The name sounds weird huh?! But ‘Ragi Putma’ seems to me a more appropriate name because ragi puttu is made and then converted into upma in this recipe making it Puttu+Upuma=Putma. I’ve heard of and had ragi upma in the past, all of which included lots and lots of oil and were tough in texture (I don’t mind the chewiness part though). I loved the taste of it but for the oil because it almost gets cooked in oil; so I always kept exploring on options for a less-oil ragi upma. Yesterday, I happened to search for steamed upma and to my surprise hit many blogs that used steaming approach for ragi upma (which is why I’m not able to quote one). This is definitely worth a try for everyone who like and don’t like ragi. It came out very soft and delicious.
Preparation Time: 10 min
Cooking Time: 10 min
1. Ragi flour – 2 cups
2. Coconut – 2 tbsp
3. Salt to taste
4. Oil – ½ tbsp
5. Mustard seeds – ½ tsp
6. Urad dal – ½ tbsp.
7. Bengal gram – ½ tbsp.
8. Dry chilies – 2
9. Asafoetida – 1 pinch
10. Curry Leaves – 1 sprig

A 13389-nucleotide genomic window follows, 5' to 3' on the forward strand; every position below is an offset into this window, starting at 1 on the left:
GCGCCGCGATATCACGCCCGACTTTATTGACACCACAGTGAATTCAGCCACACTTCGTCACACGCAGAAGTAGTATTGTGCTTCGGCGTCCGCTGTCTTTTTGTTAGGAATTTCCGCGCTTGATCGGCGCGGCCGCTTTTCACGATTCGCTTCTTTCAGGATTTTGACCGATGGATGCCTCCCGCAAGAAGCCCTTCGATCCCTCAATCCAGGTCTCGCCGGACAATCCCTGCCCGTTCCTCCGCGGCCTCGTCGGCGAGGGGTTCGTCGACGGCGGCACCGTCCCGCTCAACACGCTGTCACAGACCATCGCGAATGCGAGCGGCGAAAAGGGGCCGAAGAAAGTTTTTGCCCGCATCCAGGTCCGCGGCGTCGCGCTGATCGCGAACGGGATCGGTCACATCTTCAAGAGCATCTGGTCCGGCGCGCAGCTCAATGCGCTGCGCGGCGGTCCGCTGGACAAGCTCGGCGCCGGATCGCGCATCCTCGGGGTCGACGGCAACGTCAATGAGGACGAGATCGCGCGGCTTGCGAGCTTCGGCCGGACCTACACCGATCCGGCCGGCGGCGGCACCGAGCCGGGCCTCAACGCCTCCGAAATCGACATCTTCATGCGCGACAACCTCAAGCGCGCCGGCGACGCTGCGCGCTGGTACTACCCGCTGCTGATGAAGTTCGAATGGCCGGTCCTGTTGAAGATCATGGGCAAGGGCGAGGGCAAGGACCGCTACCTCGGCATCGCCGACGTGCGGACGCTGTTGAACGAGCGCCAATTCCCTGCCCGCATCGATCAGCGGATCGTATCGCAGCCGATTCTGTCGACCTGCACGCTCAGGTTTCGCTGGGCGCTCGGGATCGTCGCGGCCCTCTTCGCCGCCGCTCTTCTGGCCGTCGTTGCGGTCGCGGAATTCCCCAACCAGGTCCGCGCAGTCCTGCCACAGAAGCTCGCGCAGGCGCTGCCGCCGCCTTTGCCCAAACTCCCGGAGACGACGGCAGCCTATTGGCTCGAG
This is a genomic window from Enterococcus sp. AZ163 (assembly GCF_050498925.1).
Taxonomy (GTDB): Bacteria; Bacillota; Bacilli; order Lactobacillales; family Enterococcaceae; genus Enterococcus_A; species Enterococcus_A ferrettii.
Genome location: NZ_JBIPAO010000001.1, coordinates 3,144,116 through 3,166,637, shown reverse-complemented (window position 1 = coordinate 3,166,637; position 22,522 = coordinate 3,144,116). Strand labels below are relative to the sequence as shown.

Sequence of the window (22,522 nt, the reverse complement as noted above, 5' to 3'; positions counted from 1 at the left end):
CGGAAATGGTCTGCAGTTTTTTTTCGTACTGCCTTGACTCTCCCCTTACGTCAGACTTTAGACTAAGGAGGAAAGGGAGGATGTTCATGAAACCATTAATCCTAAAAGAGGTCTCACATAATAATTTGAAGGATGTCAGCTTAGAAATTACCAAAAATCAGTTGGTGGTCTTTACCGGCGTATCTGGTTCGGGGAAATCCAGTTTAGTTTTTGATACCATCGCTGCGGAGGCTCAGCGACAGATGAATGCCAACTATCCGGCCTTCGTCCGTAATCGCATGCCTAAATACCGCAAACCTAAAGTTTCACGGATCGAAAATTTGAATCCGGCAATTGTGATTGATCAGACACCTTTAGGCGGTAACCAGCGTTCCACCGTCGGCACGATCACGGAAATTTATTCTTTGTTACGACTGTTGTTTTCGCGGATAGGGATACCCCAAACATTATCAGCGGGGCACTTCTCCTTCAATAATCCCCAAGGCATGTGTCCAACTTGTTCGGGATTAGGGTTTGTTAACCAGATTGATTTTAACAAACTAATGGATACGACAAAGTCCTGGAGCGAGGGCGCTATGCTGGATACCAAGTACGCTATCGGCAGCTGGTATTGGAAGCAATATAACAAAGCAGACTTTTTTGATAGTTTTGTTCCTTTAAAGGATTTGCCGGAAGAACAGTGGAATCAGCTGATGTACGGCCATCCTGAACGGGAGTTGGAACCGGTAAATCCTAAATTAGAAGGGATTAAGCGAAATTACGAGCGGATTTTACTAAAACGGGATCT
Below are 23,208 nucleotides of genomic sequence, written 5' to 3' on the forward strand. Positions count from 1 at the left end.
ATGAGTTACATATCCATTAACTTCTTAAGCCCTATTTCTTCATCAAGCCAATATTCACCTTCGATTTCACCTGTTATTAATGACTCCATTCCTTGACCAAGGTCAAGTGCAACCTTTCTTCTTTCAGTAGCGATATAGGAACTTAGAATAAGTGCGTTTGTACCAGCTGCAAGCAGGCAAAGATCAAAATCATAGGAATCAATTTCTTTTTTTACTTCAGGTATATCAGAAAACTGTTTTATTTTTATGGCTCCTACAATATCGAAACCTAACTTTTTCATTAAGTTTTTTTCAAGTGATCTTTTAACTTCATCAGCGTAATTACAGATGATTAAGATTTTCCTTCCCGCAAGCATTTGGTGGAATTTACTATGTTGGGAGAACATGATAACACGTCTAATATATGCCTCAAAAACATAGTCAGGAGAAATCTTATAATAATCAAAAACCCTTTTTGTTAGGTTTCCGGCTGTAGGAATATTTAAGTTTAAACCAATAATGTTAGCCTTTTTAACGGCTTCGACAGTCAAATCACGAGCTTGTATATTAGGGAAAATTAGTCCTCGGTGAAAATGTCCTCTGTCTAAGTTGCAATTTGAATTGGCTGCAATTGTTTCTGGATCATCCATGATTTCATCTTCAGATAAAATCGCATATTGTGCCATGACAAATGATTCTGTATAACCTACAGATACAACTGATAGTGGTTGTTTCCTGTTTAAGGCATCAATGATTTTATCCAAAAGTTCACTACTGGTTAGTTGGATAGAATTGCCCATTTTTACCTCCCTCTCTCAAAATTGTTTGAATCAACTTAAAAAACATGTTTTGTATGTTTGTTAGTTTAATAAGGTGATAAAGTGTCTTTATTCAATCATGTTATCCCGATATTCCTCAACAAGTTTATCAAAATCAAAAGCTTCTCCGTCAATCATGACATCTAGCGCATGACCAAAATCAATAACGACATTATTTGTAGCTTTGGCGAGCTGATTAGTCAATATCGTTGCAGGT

11. Onion – 1
12. Garlic – 4 cloves
Step 1: Mix warm salted water to ragi flour and rub it to get moist puttu mix and cook puttu by filling it between coconut gratings. (Elaborate explanation on puttu making can be seen from the post ‘Puttu With Kadalai Curry’)
Step 2: When the steamed puttu has cooled down, crush it to get a course powder.
Step 3: Heat oil in a kadai: splutter mustard, fry Bengal gram & urad dal, sprinkle asafoetida, thrown in torn curry leaves & dry chilies and sauté the finely chopped onion & garlic in it till soft and slightly brown.
Step 4: Sprinkle some salt and add the crushed puttu and toss well. Turn off heat.
Step 5: Serve hot and eat it plain or with curds if you like.
* I prepared two batches: Served the first batch with ghee, sugar & banana and prepared upma with the other batch; that creates a balance in the palate.
*Leftover puttu can be made into upma.
*If serving for old people and kids, you can avoid frying dals in tadka leaving it a very soft diet.